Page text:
In Victoria, more than 1100 healthcare workers have now been infected with SARS-CoV-2, the coronavirus that causes COVID-19. Some 11% of active cases are workers in the healthcare sector.
Healthcare workers are reported to be among those fighting for life in Victorian intensive care units.
While we don’t know what proportion of the Victorian healthcare workers currently infected with COVID-19 acquired it at work rather than in the community, it’s almost certain a portion of these infections were contracted in the workplace.
#Coronavirus Victoria: doctor in ICU after contracting #COVID19 – just devastating. Preventable. Should be “gold standard” PPE use in hospitals in ALL hotspot areas. https://t.co/V0xoGkfVsS https://t.co/zDFrmtwHb5
— MJA Editor in Chief (@MJA_Editor) July 31, 2020
Early experience from China found the proportion of healthcare workers who contract COVID-19 can be up to 29% in settings with inadequate personal protective equipment, or PPE.
Lessons from China also show workplace transmission of SARS-CoV-2 can be reduced to negligible numbers with sufficient supply, and correct use of, airborne precaution PPE.
Right now, Australia is sitting somewhere in the middle. National guidance needs to be urgently updated to reflect safest practice and acknowledge what we’re learning about the airborne spread of the virus.
What is PPE?
It includes items such as masks, respirators, face shields, gowns and gloves.
PPE is categorised into three tiers, corresponding to the type of hazard.
Level 1: standard and contact precaution PPE
This PPE limits exposure to standard contact hazards. Examples include face coverings and administrative controls such as hand hygiene, cough etiquette and physical distancing.
Level 2: droplet precaution PPE
This PPE prevents exposure to contact and droplet hazards. Examples include surgical masks, eye shields or goggles, long-sleeved gowns, and gloves.
Level 3: airborne precaution PPE
This PPE aims to prevent exposure to contact, droplet and airborne hazards. It includes N95/P2 respirators or powered air-purifying respirators with a P2 filter, eye shields or goggles, fluid-resistant gowns, double gloves, disposable head and neck wear, and protective footwear.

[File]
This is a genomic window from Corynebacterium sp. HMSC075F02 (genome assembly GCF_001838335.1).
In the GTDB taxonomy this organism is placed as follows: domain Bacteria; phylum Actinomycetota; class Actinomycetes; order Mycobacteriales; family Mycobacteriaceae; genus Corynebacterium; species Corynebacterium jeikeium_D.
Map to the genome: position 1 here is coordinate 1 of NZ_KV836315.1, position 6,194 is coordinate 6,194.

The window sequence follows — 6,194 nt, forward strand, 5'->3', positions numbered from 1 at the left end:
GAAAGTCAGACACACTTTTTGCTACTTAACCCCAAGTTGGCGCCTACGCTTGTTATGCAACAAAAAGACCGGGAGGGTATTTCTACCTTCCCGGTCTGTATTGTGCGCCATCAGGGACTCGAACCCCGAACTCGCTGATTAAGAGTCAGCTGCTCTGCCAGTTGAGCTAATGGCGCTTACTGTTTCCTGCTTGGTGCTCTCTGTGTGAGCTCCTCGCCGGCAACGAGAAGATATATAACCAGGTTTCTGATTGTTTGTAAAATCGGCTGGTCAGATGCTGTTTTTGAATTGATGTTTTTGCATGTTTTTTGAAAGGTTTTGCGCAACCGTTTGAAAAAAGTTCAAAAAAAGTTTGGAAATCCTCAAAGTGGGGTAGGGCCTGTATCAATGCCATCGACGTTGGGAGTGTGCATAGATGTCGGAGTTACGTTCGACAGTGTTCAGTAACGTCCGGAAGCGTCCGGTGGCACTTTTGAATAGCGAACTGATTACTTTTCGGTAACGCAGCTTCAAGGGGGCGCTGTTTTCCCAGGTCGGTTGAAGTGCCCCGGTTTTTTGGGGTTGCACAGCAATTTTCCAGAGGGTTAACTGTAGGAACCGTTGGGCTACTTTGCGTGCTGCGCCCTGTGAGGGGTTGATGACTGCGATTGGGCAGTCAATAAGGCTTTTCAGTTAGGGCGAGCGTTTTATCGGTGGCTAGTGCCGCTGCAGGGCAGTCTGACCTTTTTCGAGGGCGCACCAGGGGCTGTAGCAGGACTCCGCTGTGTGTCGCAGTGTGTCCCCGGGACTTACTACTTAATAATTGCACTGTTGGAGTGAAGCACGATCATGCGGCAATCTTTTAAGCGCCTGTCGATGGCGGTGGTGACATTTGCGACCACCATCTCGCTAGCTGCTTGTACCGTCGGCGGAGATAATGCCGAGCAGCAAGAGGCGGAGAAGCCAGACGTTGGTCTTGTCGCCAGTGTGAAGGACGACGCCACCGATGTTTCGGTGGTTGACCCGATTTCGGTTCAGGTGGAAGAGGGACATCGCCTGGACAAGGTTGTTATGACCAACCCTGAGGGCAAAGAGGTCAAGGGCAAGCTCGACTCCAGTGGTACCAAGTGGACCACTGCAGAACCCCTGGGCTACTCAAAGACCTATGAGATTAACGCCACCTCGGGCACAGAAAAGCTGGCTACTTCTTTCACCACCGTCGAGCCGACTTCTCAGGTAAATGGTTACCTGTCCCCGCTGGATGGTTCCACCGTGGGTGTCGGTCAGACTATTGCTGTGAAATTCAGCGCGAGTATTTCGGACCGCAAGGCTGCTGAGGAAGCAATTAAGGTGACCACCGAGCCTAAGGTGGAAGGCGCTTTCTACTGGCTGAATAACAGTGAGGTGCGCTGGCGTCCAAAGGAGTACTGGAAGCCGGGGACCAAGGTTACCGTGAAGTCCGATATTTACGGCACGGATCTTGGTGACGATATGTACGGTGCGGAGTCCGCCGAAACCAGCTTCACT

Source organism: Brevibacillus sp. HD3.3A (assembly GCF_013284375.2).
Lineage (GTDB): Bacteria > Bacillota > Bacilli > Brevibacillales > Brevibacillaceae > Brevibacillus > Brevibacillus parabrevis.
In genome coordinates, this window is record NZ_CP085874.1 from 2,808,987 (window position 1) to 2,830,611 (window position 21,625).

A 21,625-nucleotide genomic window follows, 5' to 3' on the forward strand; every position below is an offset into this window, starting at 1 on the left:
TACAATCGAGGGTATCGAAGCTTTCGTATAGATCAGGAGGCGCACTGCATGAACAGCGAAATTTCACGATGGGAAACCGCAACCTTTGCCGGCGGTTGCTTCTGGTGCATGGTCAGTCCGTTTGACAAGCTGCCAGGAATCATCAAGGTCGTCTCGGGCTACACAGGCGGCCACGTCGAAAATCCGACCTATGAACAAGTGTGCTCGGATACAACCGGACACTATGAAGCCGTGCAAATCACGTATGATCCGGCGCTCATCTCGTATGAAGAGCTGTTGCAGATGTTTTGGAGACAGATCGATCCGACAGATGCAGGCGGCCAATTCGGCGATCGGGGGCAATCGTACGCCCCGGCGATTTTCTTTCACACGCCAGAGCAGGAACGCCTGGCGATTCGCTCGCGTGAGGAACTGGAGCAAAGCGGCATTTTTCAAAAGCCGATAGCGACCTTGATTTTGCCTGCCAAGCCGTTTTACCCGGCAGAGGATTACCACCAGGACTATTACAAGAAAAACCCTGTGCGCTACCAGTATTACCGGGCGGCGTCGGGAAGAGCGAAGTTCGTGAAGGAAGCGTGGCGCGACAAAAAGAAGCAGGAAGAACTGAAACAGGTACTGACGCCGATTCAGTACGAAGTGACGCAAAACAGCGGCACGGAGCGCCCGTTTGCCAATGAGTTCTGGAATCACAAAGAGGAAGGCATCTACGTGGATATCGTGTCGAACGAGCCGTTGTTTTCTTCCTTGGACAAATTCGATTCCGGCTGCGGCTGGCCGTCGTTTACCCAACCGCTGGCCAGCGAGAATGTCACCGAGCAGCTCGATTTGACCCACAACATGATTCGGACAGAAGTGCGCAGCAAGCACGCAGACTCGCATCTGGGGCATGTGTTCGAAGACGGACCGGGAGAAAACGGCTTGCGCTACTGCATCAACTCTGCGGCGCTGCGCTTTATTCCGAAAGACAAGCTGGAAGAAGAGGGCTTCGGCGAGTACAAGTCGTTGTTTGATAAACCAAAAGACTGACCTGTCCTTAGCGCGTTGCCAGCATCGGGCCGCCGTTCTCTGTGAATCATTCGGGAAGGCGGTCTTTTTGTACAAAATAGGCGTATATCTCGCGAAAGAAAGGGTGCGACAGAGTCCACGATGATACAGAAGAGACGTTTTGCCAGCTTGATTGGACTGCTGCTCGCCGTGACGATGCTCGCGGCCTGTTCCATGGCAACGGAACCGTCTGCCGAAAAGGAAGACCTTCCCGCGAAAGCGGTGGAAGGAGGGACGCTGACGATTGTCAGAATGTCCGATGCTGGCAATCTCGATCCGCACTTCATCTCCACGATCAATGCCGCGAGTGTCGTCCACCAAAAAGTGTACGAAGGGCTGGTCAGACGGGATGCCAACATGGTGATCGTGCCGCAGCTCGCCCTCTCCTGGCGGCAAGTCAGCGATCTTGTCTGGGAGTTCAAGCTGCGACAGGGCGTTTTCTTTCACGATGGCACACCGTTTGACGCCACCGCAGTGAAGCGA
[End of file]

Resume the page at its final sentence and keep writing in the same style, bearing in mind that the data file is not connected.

Current Australian guidelines
The national guidance on the use of PPE in hospitals during the COVID-19 outbreak has been written by the Infection Control Expert Group and endorsed by the Australian Health Protection Principal Committee.
The guidance doesn’t recommend universal airborne precaution PPE for healthcare workers dealing with patients suspected or confirmed to have COVID-19. It only recommends level 3 protection for highly specialised procedures such as intubating a patient.
A preprint in the Medical Journal of Australia has criticised the current guidance, noting it’s not aligned with increasing scientific evidence regarding airborne transmission of SARS-CoV-2 and is therefore inadequate to protect healthcare workers.
Inadequate national guidance has led to an inconsistent and non-standardised approach to airborne precaution PPE across all healthcare settings.
In the absence of strong national safety guidance, some hospitals and jurisdictions are making independent improved safety recommendations to their staff.
Why we need level 3
Transmission of SARS-CoV-2 occurs by direct contact with droplets and contaminated surfaces — but emerging data suggests it can also be spread by the airborne route.
An analysis of healthcare worker deaths in the United Kingdom found none among wearers of level 3 PPE, suggesting airborne precaution PPE was protective.
Importantly, surgical masks are primarily designed to protect the environment from the wearer. They’re not designed to protect the wearer from respiratory pathogens.
A recent review found N95 respirators offered significantly better protection against viruses including COVID-19 than surgical face masks, while one study found N95 respirators provided 8-12 times more protection than surgical masks against small viral particles.
In Australia, N95 is synonymous with P2 respiratory protection and refers to the filtration efficiency (so N95 means 95% of particles are filtered). But it’s the total inward leakage — what goes through and around the facemask — that’s the critical factor in determining the level of protection the wearer achieves.
We need immediate action
The safest approach is to consider all people with confirmed or suspected COVID-19 in hospital, being transported to hospital or being tested for COVID-19 as being able to spread the virus via the airborne route. As such, the use of airborne precaution PPE with a correctly fitted N95/P2 respirator is essential.
There’s also an urgent need for a national registry of healthcare worker infections, containing data about the category of healthcare worker, where the infection was acquired, severity of disease, hospitalisation, intensive care and death numbers.
This will give us a better understanding of the scope and specifics of the problem, and inform policy and prevention strategies.
Finally, adequate supply of airborne precaution PPE must be available throughout Australia to protect healthcare workers from COVID-19.
Alicia Dennis is an Associate Professor of Obstetric Anaesthesia at the University of Melbourne.
Jane L Whitelaw is a certified occupational hygienist at the University of Wollongong.
This was first published at The Conversation.